You may need to set the encoding for the string, since often enough system level strings are not UTF-8, which is the encoding within Xojo. Windows shell is CP-1252 and Mac shell is Linux.


Var source As String = MyMemoryBlock.StringValue(0, 8)
TextField1.Text = source.DefineEncoding(Encodings.UTF16)

As long as one only uses ASCII chars in the ReplaceAll parameters, the replaced string can be any 8 byte or UTF-8 encoding, with the Encoding set to nil - it doesn’t matter to the ReplaceAll function, because if the encoding is not set, it’ll replace bytes, and those are always the same.

@Michel_Bujardet same goes for CP-1252, because that also uses ASCII in the lower 127 chars, so the replacing with ASCII chars will also work there even if encoding is not set on the string.

Only if you wanted to replace the string with non-ASCII chars, you need to ensure the string has the right encoding.

Ergo, encoding can’t be the issue here.

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This is the case in French and other accented languages.

Yes. But this thread is about someone replacing plain ASCII chars, so all these encoding related do not apply to this case, agreed?

Well, there are some considerations here.

The Windows Console (shell) operates on the Code Page set in the system. It is not globally 1252. If I type chcp here it reports mine as 850 for example, in Russia it will be something else, but INTERNALLY, at filesystem level and newer APIs (calls_W instead of calls_A) they are UTF-16. And they remap char sets (what we see) doing so. Currently, since Win10, Windows supports UTF-8, but it was introduced as a “beta” feature. So it will take some years until UTF-8 and Windows and Apps start working without issues.

macOS uses and stores and shows UTF-8 files and folders.

Linux stores bytes but defaults to interpret them as UTF-8. You could check your locale looking at the environment var LC_NAME (echo $LC_NAME), almost 100% of the times it shows locale.UTF-8

Nope. There’s a dev with a not complete understanding of what is going on, and with a lot of filenames that he fails to collect and give us to “byte code” inspection; so we know nothing about what is going on until we have samples to inspect.


Actually, there may be. First because Aurelien, like me, is French, and some of the file names may contain extended ASCII. Secondly, UTF-8 discriminates better between characters, which may not exhibit the random issue described.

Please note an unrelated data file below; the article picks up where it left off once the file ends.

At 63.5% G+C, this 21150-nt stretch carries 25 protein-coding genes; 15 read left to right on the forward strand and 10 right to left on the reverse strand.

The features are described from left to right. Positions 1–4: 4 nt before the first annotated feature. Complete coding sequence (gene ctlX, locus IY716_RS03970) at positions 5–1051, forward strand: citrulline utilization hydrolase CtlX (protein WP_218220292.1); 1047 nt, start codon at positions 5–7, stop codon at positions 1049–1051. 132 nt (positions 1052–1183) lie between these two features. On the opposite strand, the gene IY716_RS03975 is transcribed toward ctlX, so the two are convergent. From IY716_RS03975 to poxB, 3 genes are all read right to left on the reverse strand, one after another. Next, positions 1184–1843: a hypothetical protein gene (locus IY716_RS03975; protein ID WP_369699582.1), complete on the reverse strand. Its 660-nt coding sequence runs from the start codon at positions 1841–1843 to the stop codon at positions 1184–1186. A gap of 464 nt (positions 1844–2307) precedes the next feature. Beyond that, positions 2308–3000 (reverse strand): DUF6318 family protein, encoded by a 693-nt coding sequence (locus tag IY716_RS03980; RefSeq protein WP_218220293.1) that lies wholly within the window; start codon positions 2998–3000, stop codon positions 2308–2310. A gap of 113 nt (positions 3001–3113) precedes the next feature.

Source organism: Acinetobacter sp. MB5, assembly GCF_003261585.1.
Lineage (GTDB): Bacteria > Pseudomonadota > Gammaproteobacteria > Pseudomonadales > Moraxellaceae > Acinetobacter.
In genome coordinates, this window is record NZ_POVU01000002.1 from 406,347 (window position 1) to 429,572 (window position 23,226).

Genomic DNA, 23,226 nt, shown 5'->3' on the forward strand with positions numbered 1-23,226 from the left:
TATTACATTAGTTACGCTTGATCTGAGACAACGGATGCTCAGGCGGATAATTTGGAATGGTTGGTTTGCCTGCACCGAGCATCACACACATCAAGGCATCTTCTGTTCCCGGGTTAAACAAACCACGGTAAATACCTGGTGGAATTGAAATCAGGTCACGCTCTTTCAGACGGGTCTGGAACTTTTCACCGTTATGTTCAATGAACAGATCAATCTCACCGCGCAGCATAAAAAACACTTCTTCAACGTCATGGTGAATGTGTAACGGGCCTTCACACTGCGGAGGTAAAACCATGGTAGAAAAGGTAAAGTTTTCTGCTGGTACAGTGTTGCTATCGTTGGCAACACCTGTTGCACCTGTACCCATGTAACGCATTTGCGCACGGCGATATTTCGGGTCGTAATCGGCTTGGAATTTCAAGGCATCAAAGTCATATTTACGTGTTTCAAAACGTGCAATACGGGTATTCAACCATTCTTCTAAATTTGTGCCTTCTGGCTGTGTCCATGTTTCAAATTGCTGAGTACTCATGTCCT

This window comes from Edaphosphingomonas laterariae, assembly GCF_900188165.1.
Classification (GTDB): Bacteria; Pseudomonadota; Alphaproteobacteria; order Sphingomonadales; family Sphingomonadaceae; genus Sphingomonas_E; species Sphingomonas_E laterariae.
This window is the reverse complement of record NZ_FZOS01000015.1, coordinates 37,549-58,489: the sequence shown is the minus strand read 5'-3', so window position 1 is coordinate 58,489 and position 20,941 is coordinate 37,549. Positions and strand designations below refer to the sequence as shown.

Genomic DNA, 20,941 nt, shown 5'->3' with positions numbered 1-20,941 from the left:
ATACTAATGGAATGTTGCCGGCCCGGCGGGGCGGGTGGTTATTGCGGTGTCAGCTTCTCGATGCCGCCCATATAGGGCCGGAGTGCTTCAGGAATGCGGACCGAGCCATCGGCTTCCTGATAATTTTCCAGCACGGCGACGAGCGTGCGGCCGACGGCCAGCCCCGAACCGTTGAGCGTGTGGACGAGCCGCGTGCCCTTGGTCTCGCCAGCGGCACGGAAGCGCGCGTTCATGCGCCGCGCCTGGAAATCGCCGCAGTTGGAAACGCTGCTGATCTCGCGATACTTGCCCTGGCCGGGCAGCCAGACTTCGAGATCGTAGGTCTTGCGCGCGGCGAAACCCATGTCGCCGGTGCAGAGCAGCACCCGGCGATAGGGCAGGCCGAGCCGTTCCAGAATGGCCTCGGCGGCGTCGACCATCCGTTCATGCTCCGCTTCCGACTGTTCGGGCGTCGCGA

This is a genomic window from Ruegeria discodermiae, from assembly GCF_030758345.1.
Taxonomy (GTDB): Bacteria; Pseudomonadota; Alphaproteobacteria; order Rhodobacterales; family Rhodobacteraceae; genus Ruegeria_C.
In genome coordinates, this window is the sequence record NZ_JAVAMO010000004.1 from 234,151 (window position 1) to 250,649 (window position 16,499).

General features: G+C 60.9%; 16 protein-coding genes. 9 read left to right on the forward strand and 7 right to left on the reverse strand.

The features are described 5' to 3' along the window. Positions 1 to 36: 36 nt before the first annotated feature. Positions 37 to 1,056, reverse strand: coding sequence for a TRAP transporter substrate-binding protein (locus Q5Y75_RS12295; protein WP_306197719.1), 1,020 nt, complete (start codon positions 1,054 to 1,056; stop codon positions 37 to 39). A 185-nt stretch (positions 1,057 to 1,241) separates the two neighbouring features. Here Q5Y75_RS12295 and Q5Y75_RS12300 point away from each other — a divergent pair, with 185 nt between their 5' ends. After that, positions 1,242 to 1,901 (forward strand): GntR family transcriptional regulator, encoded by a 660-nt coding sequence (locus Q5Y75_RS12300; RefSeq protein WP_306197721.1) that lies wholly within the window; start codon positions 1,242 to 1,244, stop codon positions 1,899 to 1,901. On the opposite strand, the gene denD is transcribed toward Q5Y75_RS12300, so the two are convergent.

I will leave it at that. Unless the OP can evidence conditions where replaceAll malfunctions show up it is a pretty futile exercise to try and help with no solid proof.

Sorry, but you are wrong. I explained that the encoding can be unset and yet, you can replace ASCII chars in a string with french chars inside.


dim s as String = "äbé"
s = s.DefineEncoding(nil)
s = s.ReplaceAll ("b", "X")
s = s.DefineEncoding(Encodings.UTF8)

Now s is “äXé” as expected.

Hence, no issue with replacing ASCII chars in french text even if the encoding is wrong. I explained that 2 times above, and yet, everyone still questions me instead of just testing that I’m actually right.

Frankly, at this point, I don’t care. This long thread is a ridiculous waste of time. I never experienced random issues as described by the OP, so for all intents and purposes, it works for me. Period.

Var file As String = "Folder ̸  File;"

file = file.ReplaceAll("/", "̶ ")

file = file.ReplaceAll(";", "")

MessageBox file



We need to inspect the data

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Clearly, there is no bug in ReplaceAll. The problem resides in the data - the file names - being processed.

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Hello Rick,

Can you please provide more details regarding the data you need to inspect , from your example it seems that you managed to replicate one of my issues, while Tim says it works, based on your code there should be Folder File in your messagebox but still i see Folder/ File there , which ignores in a way the first replace line.


and apparently both cases are ignored in your case as well, so you managed to replicate it, @Tim_Hare would you care to explain Rick’s example, where ReplaceAll supposed to replace “/” and “;” but , still MessageBox shows both of them ?